By Jim Carney
Beacon Journal staff writer
FAIRLAWN: Scores of motorcycles and the truck carrying the pieces of a traveling Vietnam memorial wall rolled past Joseph “Zak” Zakrzewski and into the Catavolos Funeral Home and Rose Hill Burial Park on Tuesday.
Seeing the wall brought on a flood of memories.
“Every time I see the wall, it is a very emotional experience,” said Zakrzewski, a retired federal employee who decades ago was drafted into the Army and served 30 months in Vietnam.
Zakrzewski, 63, of Norton, was awarded a Purple Heart for wounds he suffered in the Army. He was among the spectators to witness Tuesday’s construction of the Dignity Memorial Vietnam Wall.
The wall, a traveling three-quarter-scale replica of the Vietnam Veterans Memorial in Washington, D.C., was erected on funeral home property at 3653 W. Market St. It will be open for public viewing Friday through late Sunday, 24 hours a day, then will be taken down Monday morning.
George Catavolos, general manager of the Fairlawn funeral home and cemetery, said the arrival of the wall followed 3› years on a waiting list.
“I thought it would be nice ... to show we support those who gave their lives in Vietnam,” Catavolos said.
His Fairlawn business is part of the Dignity network of funeral homes and cemeteries. That organization owns the Dignity Memorial Vietnam Wall.
Volunteers took several hours Tuesday to construct the faux granite replica that is 240 feet long and 8 feet high. It is inscribed with the names of more than 58,000 Americans who died or are missing in Vietnam.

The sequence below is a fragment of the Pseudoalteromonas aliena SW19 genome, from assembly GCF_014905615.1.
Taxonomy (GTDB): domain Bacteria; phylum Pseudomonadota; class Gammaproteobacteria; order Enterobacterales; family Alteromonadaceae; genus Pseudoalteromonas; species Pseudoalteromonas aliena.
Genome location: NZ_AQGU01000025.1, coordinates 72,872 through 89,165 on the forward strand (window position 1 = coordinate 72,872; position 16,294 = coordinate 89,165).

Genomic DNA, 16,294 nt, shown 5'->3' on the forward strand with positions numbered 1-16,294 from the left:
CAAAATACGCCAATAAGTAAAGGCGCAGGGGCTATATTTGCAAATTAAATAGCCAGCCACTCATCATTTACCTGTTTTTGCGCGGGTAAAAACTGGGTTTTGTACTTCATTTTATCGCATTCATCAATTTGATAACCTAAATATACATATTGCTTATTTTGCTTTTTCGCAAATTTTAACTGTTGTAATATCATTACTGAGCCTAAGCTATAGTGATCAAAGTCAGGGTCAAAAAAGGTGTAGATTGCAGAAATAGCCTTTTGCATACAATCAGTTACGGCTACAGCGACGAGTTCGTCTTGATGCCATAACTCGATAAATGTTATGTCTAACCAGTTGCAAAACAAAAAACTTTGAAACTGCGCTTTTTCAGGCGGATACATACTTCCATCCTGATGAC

Shortly after the motorcycles and truck arrived in Fairlawn, Robert L. Gilbert Sr., father of Marine Gunnery Sgt. Robert L. Gilbert II, placed a Purple Heart and a Gilbert commemorative coin on the ground at the base of the memorial.
Gilbert II, 28, was killed in Afghanistan in March 2010.
“The freedoms we have are because of people who served, just like my son.” Gilbert Sr., a Richfield police officer, said. Those who have died in battle “give up their todays so we can have tomorrows.”
A Purple Heart float, made by Jaye Watson of Cuyahoga Falls and the men’s auxiliary of VFW Post 1062, will be on display along West Market Street while the wall is open to the public.
Watson initially made the float to honor her friend Richard Stoltz, a Vietnam veteran from North Canton and a double Purple Heart recipient, and others.
The Military Order of Purple Heart Chapter 699 gave Watson a plaque Tuesday to recognize her efforts.
Paul Suscinski, 64, commander of the local Purple Heart chapter and a Marine Vietnam veteran with two Purple Hearts, said returning home was difficult for Vietnam veterans. The Vietnam Wall pays respect to them, he said.
“This is our time,” Suscinski said. “We didn’t get it then.”
Catavolos said as many as 3,000 to 5,000 people are expected to visit the replica wall each day. He said his company paid for more than half of the $20,000 cost to bring it to Fairlawn, and that many local businesses, individuals and organizations helped raise the remainder of the money and contributed to bringing the memorial to Summit County.
“The community stepped up,” he said.
Sponsoring the wall, Catavolos said, is his company’s way to “give back to the community.”
There will be many activities during the weekend wall appearance, he said, including a raffle drawing for a new 2011 Harley-Davidson motorcycle. Money raised during the weekend activities will be split between Crossroads Hospice, the Fisher House and the Wounded Warriors Organization, Catavolos said.
Jim Carney can be reached at 330-996-3576 or at firstname.lastname@example.org.